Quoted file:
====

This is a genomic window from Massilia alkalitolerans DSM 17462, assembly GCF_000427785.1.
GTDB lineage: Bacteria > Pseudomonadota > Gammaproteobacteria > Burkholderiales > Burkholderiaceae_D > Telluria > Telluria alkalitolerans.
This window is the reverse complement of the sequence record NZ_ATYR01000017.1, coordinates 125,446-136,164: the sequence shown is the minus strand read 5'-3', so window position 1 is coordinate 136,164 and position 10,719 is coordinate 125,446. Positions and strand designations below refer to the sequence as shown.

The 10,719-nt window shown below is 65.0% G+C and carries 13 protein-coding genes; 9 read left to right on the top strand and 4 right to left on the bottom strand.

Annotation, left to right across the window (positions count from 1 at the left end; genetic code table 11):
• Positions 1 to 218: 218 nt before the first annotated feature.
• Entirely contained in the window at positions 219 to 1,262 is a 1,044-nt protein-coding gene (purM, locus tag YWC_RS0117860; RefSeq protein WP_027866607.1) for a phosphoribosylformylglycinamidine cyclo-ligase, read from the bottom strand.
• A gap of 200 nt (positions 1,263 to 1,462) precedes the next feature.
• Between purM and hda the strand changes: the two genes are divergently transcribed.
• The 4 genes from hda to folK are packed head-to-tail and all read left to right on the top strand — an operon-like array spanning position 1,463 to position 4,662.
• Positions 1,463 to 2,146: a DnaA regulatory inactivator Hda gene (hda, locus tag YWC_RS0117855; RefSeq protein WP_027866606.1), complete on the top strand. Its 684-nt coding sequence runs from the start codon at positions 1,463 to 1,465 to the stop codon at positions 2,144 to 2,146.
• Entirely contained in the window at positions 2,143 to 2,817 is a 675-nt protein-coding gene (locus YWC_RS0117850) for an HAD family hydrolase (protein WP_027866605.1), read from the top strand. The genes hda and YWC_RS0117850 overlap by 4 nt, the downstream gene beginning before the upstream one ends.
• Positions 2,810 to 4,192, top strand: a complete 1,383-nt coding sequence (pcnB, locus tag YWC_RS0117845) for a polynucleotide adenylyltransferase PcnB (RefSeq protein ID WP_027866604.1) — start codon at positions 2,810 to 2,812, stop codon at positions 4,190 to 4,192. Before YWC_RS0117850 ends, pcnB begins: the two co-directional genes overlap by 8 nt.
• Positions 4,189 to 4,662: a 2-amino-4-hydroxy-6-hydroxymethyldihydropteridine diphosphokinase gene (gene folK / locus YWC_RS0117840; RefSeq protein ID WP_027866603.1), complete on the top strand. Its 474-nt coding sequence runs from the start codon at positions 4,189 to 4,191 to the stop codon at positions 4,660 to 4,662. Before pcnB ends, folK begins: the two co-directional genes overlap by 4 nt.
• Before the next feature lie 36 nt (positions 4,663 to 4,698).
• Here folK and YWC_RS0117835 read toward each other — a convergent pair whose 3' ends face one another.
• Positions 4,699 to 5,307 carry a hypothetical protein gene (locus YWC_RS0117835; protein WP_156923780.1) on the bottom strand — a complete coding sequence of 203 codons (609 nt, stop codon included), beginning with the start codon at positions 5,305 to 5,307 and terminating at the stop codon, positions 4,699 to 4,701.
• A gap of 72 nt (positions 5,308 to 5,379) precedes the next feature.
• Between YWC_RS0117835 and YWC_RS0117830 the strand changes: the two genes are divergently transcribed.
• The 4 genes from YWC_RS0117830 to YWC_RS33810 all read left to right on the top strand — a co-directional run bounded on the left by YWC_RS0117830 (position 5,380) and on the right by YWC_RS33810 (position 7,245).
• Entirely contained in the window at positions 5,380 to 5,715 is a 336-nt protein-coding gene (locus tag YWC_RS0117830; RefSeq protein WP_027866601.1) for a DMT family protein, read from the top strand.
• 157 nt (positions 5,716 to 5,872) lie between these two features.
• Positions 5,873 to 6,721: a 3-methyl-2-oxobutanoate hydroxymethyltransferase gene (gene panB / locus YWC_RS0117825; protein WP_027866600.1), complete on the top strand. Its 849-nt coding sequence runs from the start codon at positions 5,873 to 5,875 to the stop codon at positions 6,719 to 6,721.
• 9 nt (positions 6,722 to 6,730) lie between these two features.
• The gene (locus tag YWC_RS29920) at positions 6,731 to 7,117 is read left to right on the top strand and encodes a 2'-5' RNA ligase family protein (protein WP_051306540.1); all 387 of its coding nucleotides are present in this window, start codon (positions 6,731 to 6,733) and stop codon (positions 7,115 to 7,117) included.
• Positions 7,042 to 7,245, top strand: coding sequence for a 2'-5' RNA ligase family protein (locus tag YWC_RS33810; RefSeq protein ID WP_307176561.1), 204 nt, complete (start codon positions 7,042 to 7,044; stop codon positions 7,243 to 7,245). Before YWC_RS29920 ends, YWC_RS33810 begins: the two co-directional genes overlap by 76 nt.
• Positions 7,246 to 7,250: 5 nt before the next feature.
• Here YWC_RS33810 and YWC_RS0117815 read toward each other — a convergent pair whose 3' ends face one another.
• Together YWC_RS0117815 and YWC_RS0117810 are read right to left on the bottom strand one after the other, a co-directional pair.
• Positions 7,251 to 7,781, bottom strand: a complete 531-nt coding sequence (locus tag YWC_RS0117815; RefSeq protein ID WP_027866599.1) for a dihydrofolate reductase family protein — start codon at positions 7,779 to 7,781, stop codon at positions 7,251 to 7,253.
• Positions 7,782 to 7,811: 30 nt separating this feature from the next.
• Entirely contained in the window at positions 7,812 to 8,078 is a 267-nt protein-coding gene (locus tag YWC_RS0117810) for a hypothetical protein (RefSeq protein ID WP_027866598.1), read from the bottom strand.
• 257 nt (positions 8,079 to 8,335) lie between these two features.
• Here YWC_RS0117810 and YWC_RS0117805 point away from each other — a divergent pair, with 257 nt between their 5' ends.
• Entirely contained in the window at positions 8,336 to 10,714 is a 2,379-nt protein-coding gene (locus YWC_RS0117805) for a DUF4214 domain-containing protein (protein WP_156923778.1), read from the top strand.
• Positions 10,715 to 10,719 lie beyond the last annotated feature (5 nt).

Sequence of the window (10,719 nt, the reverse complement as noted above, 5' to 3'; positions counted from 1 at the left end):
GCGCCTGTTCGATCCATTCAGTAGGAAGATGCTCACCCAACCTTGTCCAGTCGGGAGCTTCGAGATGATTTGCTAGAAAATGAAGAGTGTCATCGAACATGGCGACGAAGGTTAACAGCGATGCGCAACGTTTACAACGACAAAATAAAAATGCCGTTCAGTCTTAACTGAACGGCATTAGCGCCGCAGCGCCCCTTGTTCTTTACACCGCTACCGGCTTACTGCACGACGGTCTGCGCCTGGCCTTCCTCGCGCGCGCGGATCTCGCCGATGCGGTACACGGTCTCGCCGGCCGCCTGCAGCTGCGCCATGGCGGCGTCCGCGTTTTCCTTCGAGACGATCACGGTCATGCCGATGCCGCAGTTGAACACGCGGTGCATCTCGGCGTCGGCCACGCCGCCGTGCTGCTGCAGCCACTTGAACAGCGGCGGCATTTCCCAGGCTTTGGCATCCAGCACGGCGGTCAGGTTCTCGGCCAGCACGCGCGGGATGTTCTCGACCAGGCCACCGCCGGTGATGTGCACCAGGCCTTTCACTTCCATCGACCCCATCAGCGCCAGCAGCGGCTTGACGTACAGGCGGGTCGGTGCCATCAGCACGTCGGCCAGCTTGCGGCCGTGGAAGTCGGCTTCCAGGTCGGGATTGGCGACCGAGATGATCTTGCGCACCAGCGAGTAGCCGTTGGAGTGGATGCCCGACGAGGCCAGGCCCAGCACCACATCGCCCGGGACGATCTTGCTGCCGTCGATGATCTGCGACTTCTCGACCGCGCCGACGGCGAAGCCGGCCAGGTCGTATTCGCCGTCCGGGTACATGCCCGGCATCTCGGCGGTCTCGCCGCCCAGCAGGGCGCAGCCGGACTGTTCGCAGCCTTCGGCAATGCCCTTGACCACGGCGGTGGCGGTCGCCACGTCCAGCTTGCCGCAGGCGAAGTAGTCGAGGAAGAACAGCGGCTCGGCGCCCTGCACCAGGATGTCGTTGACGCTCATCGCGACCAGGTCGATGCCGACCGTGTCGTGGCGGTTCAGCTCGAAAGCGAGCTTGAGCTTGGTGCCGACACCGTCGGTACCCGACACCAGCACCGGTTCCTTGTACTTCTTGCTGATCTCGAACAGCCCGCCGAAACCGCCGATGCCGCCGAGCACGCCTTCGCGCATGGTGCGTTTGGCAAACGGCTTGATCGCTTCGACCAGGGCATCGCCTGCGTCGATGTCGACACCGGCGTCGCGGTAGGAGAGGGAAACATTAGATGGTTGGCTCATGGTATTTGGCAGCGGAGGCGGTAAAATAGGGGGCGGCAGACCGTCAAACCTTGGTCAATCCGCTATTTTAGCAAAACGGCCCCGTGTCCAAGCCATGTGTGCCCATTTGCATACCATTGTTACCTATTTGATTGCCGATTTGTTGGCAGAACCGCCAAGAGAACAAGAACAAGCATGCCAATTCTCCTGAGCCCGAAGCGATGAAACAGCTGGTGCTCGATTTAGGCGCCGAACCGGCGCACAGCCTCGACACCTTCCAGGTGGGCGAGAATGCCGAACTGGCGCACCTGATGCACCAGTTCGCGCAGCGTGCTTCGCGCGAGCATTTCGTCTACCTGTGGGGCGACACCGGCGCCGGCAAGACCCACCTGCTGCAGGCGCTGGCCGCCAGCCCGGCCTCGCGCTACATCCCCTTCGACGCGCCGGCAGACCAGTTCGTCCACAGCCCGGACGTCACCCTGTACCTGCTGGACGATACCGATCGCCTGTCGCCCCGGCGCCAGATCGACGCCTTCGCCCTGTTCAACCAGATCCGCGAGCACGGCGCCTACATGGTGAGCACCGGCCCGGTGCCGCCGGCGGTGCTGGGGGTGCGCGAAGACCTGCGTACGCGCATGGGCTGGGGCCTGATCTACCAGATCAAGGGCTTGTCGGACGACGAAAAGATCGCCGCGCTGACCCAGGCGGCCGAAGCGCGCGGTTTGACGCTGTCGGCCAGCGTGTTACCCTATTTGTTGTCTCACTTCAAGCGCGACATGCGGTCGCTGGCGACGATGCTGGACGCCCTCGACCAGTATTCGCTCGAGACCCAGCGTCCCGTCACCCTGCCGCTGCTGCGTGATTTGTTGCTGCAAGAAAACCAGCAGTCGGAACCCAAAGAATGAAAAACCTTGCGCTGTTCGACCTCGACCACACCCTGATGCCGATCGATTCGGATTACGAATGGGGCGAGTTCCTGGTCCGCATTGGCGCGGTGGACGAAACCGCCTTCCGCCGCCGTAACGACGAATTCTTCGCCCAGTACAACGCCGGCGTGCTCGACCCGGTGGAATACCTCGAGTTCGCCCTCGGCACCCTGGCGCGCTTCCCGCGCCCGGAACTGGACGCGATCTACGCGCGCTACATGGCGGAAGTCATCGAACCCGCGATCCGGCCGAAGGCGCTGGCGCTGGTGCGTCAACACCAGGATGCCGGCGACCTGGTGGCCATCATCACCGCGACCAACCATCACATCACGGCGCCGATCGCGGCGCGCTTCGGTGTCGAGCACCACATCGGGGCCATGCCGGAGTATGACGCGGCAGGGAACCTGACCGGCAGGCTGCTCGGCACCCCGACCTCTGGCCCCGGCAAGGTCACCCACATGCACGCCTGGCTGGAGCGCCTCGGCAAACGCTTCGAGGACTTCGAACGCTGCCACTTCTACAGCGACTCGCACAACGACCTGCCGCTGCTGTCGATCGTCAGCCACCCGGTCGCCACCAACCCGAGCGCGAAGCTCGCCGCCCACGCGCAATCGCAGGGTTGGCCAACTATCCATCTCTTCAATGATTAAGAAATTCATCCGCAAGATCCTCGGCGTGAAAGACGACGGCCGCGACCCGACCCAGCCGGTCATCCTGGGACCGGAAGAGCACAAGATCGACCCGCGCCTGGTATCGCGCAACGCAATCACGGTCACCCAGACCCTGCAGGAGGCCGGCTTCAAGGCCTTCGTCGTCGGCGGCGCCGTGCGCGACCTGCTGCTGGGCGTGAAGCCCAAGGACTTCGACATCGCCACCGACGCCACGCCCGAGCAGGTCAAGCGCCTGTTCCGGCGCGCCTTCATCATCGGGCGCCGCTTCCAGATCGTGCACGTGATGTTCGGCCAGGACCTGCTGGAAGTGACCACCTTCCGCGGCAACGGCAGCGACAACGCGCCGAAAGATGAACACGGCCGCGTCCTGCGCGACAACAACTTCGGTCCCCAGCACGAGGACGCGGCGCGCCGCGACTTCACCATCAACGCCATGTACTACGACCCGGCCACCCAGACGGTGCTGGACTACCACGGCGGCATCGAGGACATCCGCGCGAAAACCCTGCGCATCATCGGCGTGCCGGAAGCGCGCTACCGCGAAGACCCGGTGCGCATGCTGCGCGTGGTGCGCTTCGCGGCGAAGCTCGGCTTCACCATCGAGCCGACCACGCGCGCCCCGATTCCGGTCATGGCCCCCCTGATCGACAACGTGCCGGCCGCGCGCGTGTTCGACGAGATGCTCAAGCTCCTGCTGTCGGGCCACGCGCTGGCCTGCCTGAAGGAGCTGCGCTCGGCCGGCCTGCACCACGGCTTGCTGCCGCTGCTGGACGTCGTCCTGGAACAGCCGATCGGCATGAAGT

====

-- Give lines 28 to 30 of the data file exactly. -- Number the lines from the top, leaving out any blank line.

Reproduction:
• Here YWC_RS33810 and YWC_RS0117815 read toward each other — a convergent pair whose 3' ends face one another.
• Together YWC_RS0117815 and YWC_RS0117810 are read right to left on the bottom strand one after the other, a co-directional pair.
• Positions 7,251 to 7,781, bottom strand: a complete 531-nt coding sequence (locus tag YWC_RS0117815; RefSeq protein ID WP_027866599.1) for a dihydrofolate reductase family protein — start codon at positions 7,779 to 7,781, stop codon at positions 7,251 to 7,253.